Grist does a good job of expressing my reluctance on the carbon neutrality issue and how illogical the entire effort seems.
Intuitively, though, it feels like there's something wrong with this picture. When you stop and think about it, the whole idea of driving a car, paying money into a green kitty to offset the CO2 from burning the gas, and then calling the car trip carbon-neutral, is ludicrous.Exactly and I have been saying here, and here and here it appears the carbon neutrality culture is nothing more than guilt riddance via checkbook matched up with an entrepreneurial opportunity that the Vatican would be proud of exploiting.
But it's worse than padding the books. Carbon offsets are disturbingly redolent of the sale of indulgences in the Middle Ages, by which the wealthy could expiate their sins without prayer or good works by greasing the palms of the Church hierarchy. Leaving aside whether carbon emitting is "sinful," the purchase of carbon offsets smacks of the same corruption that turned indulgences into "get out of Purgatory free" cards and helped set off the Protestant Reformation.Ouch! Wonder if Al Gore is going to do an interview with Komanoff.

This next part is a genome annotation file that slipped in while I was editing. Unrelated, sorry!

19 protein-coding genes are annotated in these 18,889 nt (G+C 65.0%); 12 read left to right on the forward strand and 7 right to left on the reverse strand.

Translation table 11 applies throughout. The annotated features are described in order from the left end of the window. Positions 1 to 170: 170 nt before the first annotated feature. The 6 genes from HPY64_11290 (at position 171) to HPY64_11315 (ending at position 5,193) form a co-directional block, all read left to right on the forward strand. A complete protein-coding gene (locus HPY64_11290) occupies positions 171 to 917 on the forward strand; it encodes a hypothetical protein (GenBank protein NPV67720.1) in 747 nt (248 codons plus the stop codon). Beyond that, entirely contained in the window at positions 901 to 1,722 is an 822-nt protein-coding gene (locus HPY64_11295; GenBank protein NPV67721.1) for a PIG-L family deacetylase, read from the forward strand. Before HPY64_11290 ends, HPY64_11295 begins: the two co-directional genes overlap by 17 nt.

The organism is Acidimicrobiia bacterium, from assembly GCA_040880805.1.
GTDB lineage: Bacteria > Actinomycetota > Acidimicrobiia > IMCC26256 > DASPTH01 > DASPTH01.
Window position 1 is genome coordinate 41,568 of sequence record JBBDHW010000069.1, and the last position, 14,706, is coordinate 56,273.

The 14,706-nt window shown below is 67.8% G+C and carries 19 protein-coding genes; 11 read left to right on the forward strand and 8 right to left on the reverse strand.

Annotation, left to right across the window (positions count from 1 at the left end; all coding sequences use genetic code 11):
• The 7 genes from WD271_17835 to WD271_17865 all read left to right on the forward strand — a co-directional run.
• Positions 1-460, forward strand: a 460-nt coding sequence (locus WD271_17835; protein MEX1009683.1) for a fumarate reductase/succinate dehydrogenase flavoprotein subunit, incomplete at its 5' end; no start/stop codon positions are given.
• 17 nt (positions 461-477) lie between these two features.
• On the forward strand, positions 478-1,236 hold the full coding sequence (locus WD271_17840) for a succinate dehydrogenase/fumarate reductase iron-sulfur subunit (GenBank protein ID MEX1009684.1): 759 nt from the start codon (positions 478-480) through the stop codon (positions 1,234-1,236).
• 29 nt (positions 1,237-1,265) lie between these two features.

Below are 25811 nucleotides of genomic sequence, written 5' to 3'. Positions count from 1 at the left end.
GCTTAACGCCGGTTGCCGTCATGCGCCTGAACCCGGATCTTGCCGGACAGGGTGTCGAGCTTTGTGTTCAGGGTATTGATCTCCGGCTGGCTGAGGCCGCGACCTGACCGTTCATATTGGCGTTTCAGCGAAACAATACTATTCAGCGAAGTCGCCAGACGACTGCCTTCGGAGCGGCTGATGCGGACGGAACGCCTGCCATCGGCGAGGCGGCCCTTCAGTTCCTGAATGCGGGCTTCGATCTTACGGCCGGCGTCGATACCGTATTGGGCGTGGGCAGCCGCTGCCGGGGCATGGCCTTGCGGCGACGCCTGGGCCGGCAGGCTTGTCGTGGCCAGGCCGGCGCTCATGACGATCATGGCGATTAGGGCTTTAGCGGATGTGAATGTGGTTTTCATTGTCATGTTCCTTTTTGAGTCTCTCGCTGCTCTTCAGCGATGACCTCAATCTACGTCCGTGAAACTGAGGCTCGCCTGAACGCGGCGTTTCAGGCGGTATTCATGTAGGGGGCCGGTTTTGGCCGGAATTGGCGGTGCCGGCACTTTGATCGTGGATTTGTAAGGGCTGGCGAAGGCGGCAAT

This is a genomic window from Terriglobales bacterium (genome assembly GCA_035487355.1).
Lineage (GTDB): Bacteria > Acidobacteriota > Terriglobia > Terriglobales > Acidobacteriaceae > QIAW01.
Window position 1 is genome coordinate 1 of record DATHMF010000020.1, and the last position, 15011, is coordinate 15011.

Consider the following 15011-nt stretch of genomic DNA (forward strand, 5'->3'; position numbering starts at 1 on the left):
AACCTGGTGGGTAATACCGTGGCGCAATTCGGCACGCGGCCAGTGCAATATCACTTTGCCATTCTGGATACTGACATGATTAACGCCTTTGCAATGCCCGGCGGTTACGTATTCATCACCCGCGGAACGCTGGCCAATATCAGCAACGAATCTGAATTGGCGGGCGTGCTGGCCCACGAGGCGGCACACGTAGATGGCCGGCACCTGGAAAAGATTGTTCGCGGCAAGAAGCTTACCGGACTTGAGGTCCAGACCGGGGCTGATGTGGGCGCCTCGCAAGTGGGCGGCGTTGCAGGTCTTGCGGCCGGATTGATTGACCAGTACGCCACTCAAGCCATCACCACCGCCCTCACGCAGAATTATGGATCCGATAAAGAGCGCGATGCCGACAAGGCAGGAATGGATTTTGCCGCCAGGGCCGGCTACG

Lastly, Komanoff does a take down on the Moral Authority front:
Americans must move individually toward low-carbon lives -- bicycling instead of driving, replacing watt-wasting incandescent bulbs with compact fluorescents, and minimizing air travel. This personal commitment is essential, not just to deliver big reductions in carbon emissions but for the sake of moral consistency.Imagine Peter Schweitzer and Komanoff agreeing on this issue.